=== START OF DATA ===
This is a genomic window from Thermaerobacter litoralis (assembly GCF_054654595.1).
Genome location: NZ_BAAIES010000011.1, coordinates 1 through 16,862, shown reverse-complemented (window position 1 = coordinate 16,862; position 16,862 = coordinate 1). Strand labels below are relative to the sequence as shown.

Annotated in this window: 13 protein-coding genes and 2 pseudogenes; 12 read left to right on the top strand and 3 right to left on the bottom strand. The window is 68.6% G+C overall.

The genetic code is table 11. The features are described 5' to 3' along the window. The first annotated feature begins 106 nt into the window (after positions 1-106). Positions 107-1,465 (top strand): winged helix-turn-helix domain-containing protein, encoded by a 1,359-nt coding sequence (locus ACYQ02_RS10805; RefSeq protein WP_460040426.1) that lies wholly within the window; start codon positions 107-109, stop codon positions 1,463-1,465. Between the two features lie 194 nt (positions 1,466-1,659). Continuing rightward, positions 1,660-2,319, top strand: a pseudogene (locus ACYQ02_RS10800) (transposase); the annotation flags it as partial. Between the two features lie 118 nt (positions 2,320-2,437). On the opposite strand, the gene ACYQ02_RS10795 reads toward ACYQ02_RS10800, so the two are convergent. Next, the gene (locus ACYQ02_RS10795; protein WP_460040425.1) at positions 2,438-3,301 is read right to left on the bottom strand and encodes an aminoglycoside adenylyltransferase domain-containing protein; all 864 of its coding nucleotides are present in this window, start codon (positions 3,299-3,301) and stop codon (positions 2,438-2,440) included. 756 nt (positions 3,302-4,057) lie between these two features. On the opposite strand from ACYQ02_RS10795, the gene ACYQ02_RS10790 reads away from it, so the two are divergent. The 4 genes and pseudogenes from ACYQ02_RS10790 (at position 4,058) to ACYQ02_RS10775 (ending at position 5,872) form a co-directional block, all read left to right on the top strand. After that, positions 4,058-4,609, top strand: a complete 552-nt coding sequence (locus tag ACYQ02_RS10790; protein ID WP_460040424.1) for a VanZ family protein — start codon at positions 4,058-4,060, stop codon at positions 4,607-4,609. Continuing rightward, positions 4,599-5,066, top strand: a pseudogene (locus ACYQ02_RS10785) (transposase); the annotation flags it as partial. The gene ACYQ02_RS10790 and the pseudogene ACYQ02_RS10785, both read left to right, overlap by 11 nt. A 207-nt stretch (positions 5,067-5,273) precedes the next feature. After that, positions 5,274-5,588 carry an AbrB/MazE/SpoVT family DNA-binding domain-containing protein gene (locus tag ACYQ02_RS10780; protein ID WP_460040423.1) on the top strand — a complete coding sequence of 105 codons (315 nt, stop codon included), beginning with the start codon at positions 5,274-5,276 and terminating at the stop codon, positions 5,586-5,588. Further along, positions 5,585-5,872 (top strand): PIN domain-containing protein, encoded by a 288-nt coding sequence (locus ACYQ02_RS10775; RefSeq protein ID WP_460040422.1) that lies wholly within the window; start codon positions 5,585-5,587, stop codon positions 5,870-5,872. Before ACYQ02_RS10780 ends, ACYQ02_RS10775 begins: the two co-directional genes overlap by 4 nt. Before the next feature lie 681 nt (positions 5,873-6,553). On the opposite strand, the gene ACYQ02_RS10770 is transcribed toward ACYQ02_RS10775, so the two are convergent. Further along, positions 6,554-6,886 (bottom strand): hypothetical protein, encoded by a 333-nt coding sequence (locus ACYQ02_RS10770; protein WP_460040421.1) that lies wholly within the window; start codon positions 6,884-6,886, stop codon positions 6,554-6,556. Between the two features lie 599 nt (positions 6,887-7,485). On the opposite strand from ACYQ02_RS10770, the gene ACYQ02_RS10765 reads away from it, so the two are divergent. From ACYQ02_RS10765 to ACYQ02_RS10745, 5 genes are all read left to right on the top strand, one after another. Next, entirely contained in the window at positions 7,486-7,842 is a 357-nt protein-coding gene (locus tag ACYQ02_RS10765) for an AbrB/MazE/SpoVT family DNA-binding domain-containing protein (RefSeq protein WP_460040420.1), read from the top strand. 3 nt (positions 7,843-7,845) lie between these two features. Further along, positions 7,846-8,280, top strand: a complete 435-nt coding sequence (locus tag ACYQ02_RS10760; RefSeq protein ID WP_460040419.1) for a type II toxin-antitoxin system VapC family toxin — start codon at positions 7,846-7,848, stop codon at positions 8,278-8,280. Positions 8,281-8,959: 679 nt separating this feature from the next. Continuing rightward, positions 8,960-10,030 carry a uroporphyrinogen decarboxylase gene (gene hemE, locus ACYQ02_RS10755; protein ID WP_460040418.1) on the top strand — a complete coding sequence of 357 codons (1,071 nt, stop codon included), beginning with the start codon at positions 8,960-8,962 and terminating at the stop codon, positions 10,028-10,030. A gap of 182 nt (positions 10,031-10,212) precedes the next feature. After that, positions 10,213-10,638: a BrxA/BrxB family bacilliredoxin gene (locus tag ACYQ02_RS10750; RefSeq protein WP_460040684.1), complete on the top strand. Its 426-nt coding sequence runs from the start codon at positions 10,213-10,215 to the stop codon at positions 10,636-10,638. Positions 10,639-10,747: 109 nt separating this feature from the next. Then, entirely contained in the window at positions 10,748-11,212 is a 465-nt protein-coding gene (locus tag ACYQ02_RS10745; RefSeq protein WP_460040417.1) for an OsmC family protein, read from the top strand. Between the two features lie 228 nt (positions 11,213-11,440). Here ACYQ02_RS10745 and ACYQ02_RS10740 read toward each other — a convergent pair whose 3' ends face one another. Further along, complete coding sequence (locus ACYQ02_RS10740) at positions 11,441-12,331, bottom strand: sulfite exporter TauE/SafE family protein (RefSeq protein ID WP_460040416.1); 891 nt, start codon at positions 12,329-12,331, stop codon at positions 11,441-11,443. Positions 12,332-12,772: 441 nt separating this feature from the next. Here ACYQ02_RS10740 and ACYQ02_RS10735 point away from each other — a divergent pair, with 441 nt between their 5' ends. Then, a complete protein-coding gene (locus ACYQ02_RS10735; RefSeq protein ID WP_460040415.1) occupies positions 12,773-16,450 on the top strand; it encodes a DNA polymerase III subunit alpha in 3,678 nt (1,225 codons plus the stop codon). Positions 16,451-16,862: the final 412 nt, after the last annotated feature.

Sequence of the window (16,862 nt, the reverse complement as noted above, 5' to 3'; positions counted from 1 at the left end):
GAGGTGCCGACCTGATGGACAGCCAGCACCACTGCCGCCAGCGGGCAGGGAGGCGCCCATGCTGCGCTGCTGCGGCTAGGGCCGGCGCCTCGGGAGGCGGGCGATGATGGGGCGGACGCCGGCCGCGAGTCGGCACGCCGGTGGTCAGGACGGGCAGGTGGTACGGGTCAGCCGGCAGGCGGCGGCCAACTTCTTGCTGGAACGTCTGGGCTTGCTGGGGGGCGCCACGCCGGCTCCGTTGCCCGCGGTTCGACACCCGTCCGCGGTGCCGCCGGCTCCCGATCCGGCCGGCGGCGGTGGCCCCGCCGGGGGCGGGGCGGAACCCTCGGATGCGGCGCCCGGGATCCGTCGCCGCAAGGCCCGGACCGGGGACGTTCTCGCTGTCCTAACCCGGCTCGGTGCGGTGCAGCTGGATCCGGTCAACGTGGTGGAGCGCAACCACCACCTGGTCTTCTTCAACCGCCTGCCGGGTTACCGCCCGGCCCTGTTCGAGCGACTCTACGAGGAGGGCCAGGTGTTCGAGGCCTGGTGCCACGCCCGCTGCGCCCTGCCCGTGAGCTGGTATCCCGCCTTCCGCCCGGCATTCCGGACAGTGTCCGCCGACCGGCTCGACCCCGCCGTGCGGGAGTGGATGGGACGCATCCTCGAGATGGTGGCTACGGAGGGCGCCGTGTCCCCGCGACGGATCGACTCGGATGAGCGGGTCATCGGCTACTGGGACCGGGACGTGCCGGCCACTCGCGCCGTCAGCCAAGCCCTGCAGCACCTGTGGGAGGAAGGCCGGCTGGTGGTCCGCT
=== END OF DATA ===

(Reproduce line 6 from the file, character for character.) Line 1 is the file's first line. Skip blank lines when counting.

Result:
GAGGTGCCGACCTGATGGACAGCCAGCACCACTGCCGCCAGCGGGCAGGGAGGCGCCCATGCTGCGCTGCTGCGGCTAGGGCCGGCGCCTCGGGAGGCGGGCGATGATGGGGCGGACGCCGGCCGCGAGTCGGCACGCCGGTGGTCAGGACGGGCAGGTGGTACGGGTCAGCCGGCAGGCGGCGGCCAACTTCTTGCTGGAACGTCTGGGCTTGCTGGGGGGCGCCACGCCGGCTCCGTTGCCCGCGGTTCGACACCCGTCCGCGGTGCCGCCGGCTCCCGATCCGGCCGGCGGCGGTGGCCCCGCCGGGGGCGGGGCGGAACCCTCGGATGCGGCGCCCGGGATCCGTCGCCGCAAGGCCCGGACCGGGGACGTTCTCGCTGTCCTAACCCGGCTCGGTGCGGTGCAGCTGGATCCGGTCAACGTGGTGGAGCGCAACCACCACCTGGTCTTCTTCAACCGCCTGCCGGGTTACCGCCCGGCCCTGTTCGAGCGACTCTACGAGGAGGGCCAGGTGTTCGAGGCCTGGTGCCACGCCCGCTGCGCCCTGCCCGTGAGCTGGTATCCCGCCTTCCGCCCGGCATTCCGGACAGTGTCCGCCGACCGGCTCGACCCCGCCGTGCGGGAGTGGATGGGACGCATCCTCGAGATGGTGGCTACGGAGGGCGCCGTGTCCCCGCGACGGATCGACTCGGATGAGCGGGTCATCGGCTACTGGGACCGGGACGTGCCGGCCACTCGCGCCGTCAGCCAAGCCCTGCAGCACCTGTGGGAGGAAGGCCGGCTGGTGGTCCGCT